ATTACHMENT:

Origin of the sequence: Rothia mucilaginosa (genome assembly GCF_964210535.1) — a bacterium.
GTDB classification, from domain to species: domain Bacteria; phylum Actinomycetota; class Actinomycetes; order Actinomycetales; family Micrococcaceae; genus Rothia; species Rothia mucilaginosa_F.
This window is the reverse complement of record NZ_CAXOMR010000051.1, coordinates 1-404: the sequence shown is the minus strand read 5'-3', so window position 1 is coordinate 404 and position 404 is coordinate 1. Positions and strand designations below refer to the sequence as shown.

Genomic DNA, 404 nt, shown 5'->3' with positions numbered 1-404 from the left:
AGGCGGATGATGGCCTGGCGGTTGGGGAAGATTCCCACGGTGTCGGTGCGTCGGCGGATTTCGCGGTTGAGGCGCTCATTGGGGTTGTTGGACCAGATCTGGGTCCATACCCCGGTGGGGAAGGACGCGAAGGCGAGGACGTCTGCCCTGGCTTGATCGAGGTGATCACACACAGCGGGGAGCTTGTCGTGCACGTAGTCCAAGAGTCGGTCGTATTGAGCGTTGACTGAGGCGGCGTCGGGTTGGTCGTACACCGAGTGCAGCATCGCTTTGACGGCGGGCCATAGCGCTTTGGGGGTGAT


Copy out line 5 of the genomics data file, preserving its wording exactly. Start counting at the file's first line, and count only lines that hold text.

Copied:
AGGCGGATGATGGCCTGGCGGTTGGGGAAGATTCCCACGGTGTCGGTGCGTCGGCGGATTTCGCGGTTGAGGCGCTCATTGGGGTTGTTGGACCAGATCTGGGTCCATACCCCGGTGGGGAAGGACGCGAAGGCGAGGACGTCTGCCCTGGCTTGATCGAGGTGATCACACACAGCGGGGAGCTTGTCGTGCACGTAGTCCAAGAGTCGGTCGTATTGAGCGTTGACTGAGGCGGCGTCGGGTTGGTCGTACACCGAGTGCAGCATCGCTTTGACGGCGGGCCATAGCGCTTTGGGGGTGAT